Introduction: We investigated the incidence of, outcome from and possible risk factors for readmission to the surgical intensive care unit (ICU) at Friedrich Schiller University Hospital, Jena, Germany.
Methods: We conducted an analysis of prospectively collected data from all patients admitted to the postoperative ICU between September 2004 and July 2006.
Results: Of 3169 patients admitted to the ICU during the study period, 2852 were discharged to the hospital floor and these patients made up the study group (1828 male (64.1%), mean patient age 62 years). The readmission rate was 13.4% (n = 381): 314 (82.4%) were readmitted once, 39 (10.2%) were readmitted twice and 28 (7.3%) were readmitted more than twice. The first readmission to the ICU occurred within a median of seven days (range 5 to 14 days). Patients who were readmitted to the ICU had a higher simplified acute physiology II score (37 +/- 16 versus 33 +/- 16; p < 0.001) and sequential organ failure score (6 +/- 3 versus 5 +/- 3; p = 0.001) on initial admission to the ICU than those who were not readmitted. In-hospital mortality was significantly higher in patients readmitted to the ICU (17.1% versus 2.9%; p < 0.001) than in other patients. In a multivariate analysis, age (odds ratio (OR) = 1.13 per 10 years; 95% confidence interval (CI) = 1.03 to 1.24; p = 0.04), maximum sequential organ failure score (OR = 1.04 per point; 95% CI = 1.01 to 1.08; p = 0.04) and C-reactive protein levels on the day of discharge to the hospital floor (OR = 1.02; 95% CI = 1.01 to 1.04; p = 0.035) were independently associated with a higher risk of readmission to the ICU.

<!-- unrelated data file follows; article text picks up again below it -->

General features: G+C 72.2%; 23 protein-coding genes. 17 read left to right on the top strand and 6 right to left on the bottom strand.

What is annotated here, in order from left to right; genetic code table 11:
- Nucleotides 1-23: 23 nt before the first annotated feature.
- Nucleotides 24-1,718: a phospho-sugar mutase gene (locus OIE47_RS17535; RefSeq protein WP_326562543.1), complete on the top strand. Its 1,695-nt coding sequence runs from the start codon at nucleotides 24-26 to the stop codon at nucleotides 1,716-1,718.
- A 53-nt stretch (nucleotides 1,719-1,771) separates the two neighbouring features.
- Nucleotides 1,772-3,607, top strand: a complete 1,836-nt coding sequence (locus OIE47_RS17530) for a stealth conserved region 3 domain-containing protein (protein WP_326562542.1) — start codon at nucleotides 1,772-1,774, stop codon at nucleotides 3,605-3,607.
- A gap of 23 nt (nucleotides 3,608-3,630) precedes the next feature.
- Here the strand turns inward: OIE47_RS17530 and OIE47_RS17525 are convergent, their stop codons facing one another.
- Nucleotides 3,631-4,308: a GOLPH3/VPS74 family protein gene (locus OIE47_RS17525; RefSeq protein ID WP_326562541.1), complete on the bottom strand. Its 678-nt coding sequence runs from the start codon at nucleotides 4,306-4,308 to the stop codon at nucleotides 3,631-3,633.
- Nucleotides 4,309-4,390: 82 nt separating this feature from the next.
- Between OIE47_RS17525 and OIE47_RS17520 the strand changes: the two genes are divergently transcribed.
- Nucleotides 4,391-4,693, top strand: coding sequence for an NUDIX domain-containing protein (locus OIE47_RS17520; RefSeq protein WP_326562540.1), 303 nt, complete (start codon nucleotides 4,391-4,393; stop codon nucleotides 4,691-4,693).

Conclusions: In this group of surgical ICU patients, readmission to the ICU was associated with a more than five-fold increase in hospital mortality. Older age, higher maximum sequential organ failure score and higher C-reactive protein levels on the day of discharge to the hospital floor were independently associated with a higher risk of readmission to the ICU.